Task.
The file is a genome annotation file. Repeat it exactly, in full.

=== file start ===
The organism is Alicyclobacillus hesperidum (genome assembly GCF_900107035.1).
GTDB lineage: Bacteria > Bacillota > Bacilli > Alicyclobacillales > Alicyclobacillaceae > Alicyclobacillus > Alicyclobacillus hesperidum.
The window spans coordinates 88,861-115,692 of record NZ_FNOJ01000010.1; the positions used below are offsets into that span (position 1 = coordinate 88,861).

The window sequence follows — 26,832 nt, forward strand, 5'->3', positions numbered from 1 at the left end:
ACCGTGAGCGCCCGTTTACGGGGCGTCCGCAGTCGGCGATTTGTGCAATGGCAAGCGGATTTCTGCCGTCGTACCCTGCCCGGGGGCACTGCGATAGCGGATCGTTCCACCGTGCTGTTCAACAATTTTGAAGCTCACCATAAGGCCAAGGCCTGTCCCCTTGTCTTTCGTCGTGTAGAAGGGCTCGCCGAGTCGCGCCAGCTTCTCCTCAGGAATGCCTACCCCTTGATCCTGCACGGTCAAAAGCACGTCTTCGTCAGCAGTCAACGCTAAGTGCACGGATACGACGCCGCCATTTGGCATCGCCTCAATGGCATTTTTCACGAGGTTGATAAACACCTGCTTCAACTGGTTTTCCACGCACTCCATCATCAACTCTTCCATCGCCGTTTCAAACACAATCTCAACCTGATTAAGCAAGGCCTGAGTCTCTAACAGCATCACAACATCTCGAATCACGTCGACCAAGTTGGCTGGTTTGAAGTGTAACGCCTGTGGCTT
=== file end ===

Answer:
The organism is Alicyclobacillus hesperidum (genome assembly GCF_900107035.1).
GTDB lineage: Bacteria > Bacillota > Bacilli > Alicyclobacillales > Alicyclobacillaceae > Alicyclobacillus > Alicyclobacillus hesperidum.
The window spans coordinates 88,861-115,692 of record NZ_FNOJ01000010.1; the positions used below are offsets into that span (position 1 = coordinate 88,861).

The window sequence follows — 26,832 nt, forward strand, 5'->3', positions numbered from 1 at the left end:
ACCGTGAGCGCCCGTTTACGGGGCGTCCGCAGTCGGCGATTTGTGCAATGGCAAGCGGATTTCTGCCGTCGTACCCTGCCCGGGGGCACTGCGATAGCGGATCGTTCCACCGTGCTGTTCAACAATTTTGAAGCTCACCATAAGGCCAAGGCCTGTCCCCTTGTCTTTCGTCGTGTAGAAGGGCTCGCCGAGTCGCGCCAGCTTCTCCTCAGGAATGCCTACCCCTTGATCCTGCACGGTCAAAAGCACGTCTTCGTCAGCAGTCAACGCTAAGTGCACGGATACGACGCCGCCATTTGGCATCGCCTCAATGGCATTTTTCACGAGGTTGATAAACACCTGCTTCAACTGGTTTTCCACGCACTCCATCATCAACTCTTCCATCGCCGTTTCAAACACAATCTCAACCTGATTAAGCAAGGCCTGAGTCTCTAACAGCATCACAACATCTCGAATCACGTCGACCAAGTTGGCTGGTTTGAAGTGTAACGCCTGTGGCTT